decided not to place a call to Mr. XXXXX because he worked for AT&T?  Or
because he were black?  But it was "just a BBS".  So that's OK.

There's a dangerous precedent being set here, gang.  Believe me, I do NOT
support toll fraud.  It is wrong, and it is theft.  And violators should be
punished.  But dammit, Curt Kyhl and his BBS had NOTHING to do with the theft.
He should not have incoming calls restricted due to the actions of some
criminal third party.

And I think, on top of all this, Teleconnect's lack of cooperation with the
Commission, and to its customers who demanded an explanation (myself included)
of its blocking policies, stinks!

So, download BLOCKERS.ARC and BLOCKER2.ARC and read the specifics.  If this
bothers you, then write that letter!  But by God, don't take this sitting down.
I'm not a troublemaker or a hell-raiser, but this kind of power-wielding must
be stopped, and it's gonna take grass-roots resistance to make a dent.

At the very least, call Teleconnect toll-free at 1-800-REACH-US and ask for
Dan Rogers.  Explain to him that you're a law-abiding, legal, legit person...
AND you call BBSs.  And ask him to explain why and how they block calls.  Make
him justify and explain their position to you.  (They don't think many people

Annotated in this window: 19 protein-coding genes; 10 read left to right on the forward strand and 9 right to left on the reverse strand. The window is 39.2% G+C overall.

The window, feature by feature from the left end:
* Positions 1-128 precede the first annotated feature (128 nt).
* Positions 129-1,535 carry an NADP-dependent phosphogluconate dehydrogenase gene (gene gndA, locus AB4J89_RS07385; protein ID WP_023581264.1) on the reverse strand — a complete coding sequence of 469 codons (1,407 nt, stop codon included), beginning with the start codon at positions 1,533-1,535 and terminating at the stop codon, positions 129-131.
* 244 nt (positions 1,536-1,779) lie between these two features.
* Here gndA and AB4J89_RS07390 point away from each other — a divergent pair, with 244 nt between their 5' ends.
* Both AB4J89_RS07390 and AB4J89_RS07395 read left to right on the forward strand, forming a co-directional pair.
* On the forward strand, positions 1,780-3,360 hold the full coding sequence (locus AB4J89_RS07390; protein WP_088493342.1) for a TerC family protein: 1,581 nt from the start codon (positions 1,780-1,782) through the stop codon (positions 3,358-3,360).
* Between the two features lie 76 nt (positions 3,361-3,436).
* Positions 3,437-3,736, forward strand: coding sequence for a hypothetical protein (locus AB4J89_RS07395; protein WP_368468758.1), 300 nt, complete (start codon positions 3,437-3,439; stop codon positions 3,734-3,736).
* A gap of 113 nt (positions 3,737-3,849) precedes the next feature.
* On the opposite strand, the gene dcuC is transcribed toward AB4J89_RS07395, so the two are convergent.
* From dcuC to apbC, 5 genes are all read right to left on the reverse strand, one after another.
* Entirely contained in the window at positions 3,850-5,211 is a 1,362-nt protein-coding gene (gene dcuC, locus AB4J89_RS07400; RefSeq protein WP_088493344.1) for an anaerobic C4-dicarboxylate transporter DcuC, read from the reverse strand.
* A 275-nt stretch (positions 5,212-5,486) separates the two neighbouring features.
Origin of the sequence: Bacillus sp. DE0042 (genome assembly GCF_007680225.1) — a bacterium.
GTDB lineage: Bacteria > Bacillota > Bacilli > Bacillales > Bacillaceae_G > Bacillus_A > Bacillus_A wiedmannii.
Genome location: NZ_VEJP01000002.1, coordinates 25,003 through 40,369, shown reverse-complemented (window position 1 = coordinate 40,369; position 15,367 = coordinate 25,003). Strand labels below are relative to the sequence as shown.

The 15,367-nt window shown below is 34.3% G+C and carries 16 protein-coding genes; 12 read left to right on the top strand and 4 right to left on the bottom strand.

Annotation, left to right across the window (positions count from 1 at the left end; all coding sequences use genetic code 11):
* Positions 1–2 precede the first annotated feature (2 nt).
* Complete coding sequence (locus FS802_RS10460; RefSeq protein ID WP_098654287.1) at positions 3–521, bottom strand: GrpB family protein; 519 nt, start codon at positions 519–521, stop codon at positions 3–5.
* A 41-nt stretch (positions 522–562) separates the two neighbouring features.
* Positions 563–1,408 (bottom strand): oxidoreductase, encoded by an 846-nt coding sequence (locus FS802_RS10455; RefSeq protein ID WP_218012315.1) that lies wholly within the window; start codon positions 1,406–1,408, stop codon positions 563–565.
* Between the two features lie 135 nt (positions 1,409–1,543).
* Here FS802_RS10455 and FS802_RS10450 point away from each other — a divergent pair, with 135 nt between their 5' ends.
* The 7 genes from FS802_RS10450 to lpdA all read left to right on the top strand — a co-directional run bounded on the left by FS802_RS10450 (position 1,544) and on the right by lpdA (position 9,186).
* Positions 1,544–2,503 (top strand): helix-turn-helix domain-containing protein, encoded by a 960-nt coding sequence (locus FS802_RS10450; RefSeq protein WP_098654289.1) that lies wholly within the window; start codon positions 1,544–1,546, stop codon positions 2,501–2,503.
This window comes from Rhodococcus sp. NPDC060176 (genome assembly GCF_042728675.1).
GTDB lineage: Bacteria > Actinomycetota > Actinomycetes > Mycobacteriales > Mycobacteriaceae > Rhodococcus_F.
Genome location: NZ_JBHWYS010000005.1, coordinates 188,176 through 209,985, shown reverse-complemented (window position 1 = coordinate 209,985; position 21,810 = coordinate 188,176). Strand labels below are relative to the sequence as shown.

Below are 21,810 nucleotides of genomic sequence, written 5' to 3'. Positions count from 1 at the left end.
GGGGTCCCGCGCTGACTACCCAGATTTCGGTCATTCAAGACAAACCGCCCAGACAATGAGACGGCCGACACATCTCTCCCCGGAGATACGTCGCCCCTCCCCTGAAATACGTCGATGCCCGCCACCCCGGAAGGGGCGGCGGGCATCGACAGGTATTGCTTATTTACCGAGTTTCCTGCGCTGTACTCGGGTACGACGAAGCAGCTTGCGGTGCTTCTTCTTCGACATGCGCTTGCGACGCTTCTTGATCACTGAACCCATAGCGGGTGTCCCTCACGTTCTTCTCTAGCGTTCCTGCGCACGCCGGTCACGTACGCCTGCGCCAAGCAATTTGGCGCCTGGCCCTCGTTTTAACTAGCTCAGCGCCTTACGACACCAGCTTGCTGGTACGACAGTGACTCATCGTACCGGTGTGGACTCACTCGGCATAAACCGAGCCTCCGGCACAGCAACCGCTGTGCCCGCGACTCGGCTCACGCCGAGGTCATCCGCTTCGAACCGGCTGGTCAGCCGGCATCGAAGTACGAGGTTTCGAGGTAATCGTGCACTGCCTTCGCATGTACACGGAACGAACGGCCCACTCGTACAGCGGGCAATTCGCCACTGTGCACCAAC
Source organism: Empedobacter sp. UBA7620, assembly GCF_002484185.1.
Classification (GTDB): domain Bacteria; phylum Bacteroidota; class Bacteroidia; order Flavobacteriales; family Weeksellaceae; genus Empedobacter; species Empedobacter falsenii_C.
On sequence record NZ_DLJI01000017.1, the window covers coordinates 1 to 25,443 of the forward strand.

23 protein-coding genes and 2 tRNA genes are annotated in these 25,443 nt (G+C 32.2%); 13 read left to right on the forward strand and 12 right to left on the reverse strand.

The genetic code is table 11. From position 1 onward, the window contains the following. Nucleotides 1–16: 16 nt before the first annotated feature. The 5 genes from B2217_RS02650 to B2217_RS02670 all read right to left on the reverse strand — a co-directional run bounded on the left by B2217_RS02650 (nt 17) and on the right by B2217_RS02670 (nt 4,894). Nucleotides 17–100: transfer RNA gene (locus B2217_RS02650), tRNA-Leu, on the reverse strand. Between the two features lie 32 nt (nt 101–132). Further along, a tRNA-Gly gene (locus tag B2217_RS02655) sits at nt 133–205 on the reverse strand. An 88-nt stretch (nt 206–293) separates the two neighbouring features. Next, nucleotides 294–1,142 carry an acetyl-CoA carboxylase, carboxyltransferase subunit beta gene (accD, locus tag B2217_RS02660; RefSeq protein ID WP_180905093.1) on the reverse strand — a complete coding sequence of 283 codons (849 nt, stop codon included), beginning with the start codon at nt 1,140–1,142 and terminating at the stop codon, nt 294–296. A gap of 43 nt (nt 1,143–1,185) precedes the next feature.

even KNOW about this policy!)  Don't take a flunkie or a customer service type
for your answer;  ask for Dan Rogers.  Give 'em hell.  And WRITE THAT LETTER!
We need political clout in this one, too.

Finally, if you have any comments or suggestions, leave an open message here.
(Have you ever gotten that recording about it being a local call, even when
it was not?)

Oh, and if you read this far, you get extra credit points for putting up with
me.  Thanks!




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          22 Oct 90 20:01 CDT
Date: 22 Oct 90 18:25:00 CDT
From: JOHN WINSLADE <winslade@zeus.unomaha.edu>
Subject: gannett.bbs
To: telecom <telecom@eecs.nwu.edu>
Message-ID:  <9010222001.ab27819@delta.eecs.nwu.edu>

                             
                                    
                                      
                    
                                             
                                     
     
          This Bulletin Board is sponsored by the Gannett Co., Inc.     
          We operate 24 Hours a day, 7 days a week at (703)524-3982     
      
       For all Gannett/USA Today Employees, and other computer users.   
        The Gannett Information Center,  the 23rd floor of Tower II.    
      
    
    
      Bulletin 1 - Upload Download Statistics.  Just be fair.....         
      Bulletin 2 - A short message on current Board Procedures.           
      Bulletin 3 - You can now upload your resume for Gannett or USA Today
      Bulletin 4 - Letter to our users.                                   
    
 
 
                    Welcome to the Gannett Help Screen                       
                                                                             
    As you are a new user, we will ask that you register before access       
    is granted.  You will be able to look around the board on this first     
    call, register for access and leave a comment to the Sysop.              
                                                                             
    Gannett Co., Inc. callers can call Bob Ison at x6113 to be               
    granted immediate access. You will still need to register during